When David Cameron announced the in-out EU referendum in early 2014, he had blithely assured his European colleagues that the UK would easily vote to remain. While his hubris was undoubtedly met with skepticism, he probably thought after the Scottish referendum that that because he had ‘won’, the EU referendum would be won as well. He was able to get a small but significant package of concessions from the EU in early 2016 before the referendum, but this would obviously never be enough to assuage the insatiable demagogy of the Brexiteers.
What Cameron likely did not fathom, which Scots know all too well from their referendum, was the capacity of the UK media and politicians through scare stories, propaganda, and demagogy to make the debate so awful and revolting that a positive case for anything is virtually impossible to make. Incredibly detailed yet accessible explanations of the functioning of the EU and what it would mean, such as this one by Michael Dougan, were completely absent from the media. If he had been in some BBC Question Time-style debate, he likely would have been insulted and belittled, and called a ‘Euro-fanatic’ by Nigel Farage.
So it was with no surprise whatsoever that I woke up on June 24 to the news that the UK had narrowly voted as a whole to leave the EU. All of the time-tested xenophobic anti-immigrant rhetoric, promises of restoring lost sovereignty and ‘taking our country back’, putting NHS lies on the sides of buses, and breezily asserted monumental lies about what the EU actually is sadly won the day. Unsurprisingly, the most googled item on the day after the referendum was ‘What is the EU?’
Then we had the Murdoch-Rothemere-Barclay-Desmond right-wing press arranged psychodrama of replacing David Cameron with Theresa May as PM, plus the appointment of the Three Brexiteers Boris Johnson as Foreign Minister, David Davis as Brexit Minister, and Liam Fox as Trade minister. Their only requirements appear to have been that they were pro-Brexit and right wing, irrespective of competence. Why else would these manifestly-out-of-their-depth Tories be chosen?
The reality of the undertaking is sinking in.
The EU is based on the freedom of movement of people, goods, services, and capital. Any member must accept these four freedoms, and those in the single market but not in the EU like Norway and Switzerland must nevertheless respect all 4 freedoms, pay into the EU budget, obey all EU trade laws, yet have no say over making them. Any deal the UK could get in which they can remain in the single market would be the same.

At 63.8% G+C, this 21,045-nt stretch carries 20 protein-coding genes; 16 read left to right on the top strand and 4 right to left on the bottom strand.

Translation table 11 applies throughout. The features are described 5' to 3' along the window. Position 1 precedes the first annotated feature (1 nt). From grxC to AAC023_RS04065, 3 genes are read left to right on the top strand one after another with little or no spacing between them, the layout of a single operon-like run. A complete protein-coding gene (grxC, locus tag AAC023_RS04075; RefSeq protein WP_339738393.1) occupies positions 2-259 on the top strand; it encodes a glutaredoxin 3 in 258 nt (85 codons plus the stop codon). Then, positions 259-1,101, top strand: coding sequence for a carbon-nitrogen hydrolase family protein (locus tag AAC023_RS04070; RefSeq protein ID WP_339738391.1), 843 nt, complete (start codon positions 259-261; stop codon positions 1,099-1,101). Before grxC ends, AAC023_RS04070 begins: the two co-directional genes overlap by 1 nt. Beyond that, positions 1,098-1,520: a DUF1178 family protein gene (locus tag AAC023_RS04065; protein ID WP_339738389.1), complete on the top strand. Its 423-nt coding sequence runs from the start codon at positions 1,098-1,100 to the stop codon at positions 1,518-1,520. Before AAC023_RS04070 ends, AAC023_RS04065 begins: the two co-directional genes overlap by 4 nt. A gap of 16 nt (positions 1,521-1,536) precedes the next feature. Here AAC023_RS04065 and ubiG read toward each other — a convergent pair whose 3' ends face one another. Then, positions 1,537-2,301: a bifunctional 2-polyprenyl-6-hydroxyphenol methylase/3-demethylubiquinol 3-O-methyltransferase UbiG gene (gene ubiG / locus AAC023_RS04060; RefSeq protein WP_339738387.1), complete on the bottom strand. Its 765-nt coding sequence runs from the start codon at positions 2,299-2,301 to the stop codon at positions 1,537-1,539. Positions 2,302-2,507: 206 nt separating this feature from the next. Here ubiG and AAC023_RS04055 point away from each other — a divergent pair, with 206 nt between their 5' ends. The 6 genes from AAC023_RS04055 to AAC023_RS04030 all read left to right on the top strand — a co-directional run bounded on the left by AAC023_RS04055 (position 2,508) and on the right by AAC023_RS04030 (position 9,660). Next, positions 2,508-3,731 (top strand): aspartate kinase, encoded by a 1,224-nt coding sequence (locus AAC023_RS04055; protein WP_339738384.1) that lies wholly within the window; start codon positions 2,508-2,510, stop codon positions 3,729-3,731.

The rules of the single market have been developed over decades, and are of mind-numbing complexity. They cover commonly agreed areas of competence: product safety, aerospace, financial regulation, fisheries: the list goes on and on. The whole point of the EU was to make these rules collectively, so that these four freedoms could be exercised unhindered among member-states. All businesses in the UK must abide by them to have EU market access, and many international corporations invest in the UK explicitly because the UK is a member of the single market.
Much of the campaign was centered around the notion that the UK was no longer sovereign, Brussels was, and that the UK had to wrest back control. Made-up statistics about the percentage of UK laws coming from Brussels and outright lies about EU regulating the shape of bananas obscured the massively complex legal system that will have to be replaced as the UK disentangles itself from EU law upon departure.
So far, the only shred of a solution has been the proposed ‘Great Repeal Bill’, in which Parliament would simply copy/paste all EU law into UK law, allowing them to later pick out the laws they don’t like: worker protection, labour rights, consumer product standards, and auto safety regulations to name a few.
Meanwhile, the UK government is still publicly stating that they will get the ‘best deal’ for Britain, even as it becomes increasingly clear that the single market is not on offer if the UK insists on restricting the freedom of movement. The 18-month negotiating period will likely only cover the divorce, not the new relationship, nor an interim deal if one even is possible. It is likely that any post-Brexit trade deal will take a decade at least, and it’s unclear how much good-will or urgency the EU will feel for the UK once they have left.
The Brexiteers are aroused by the prospect of cutting free trade deals all over the globe, oblivious to the fact that they are leaving the largest and most successful free-trade area in the world. While a few countries have said that they might negotiate a post-Brexit trade deal, guess what? They’re sovereign countries with their own interests, and will drive a hard bargain. Given that the UK will no longer offer EU market access, there will be even less incentive. Also, the UK has very few skilled trade negotiators, because the EU has been negotiating on their behalf for the last 40 years.
There is also the very real possibility of the breakup of the UK over Brexit, which I described in my previous column.
So while pro-Brexit politicians go on the telly and talk about what a great deal they will get from the EU, and how they get to sign all these trade-deals, the reality is that it is entirely conceivable that by Spring of 2018, Scotland will be on the way to independence, Ireland will be moving towards reunification, Spain will be claiming sovereignty over Gibraltar, and England will find itself having to fall back on WTO trading rules, which would still require consent of the other 163 members.
What a self-inflicted disaster. Scotland can only be sheltered through a successful independence referendum during the negotiations.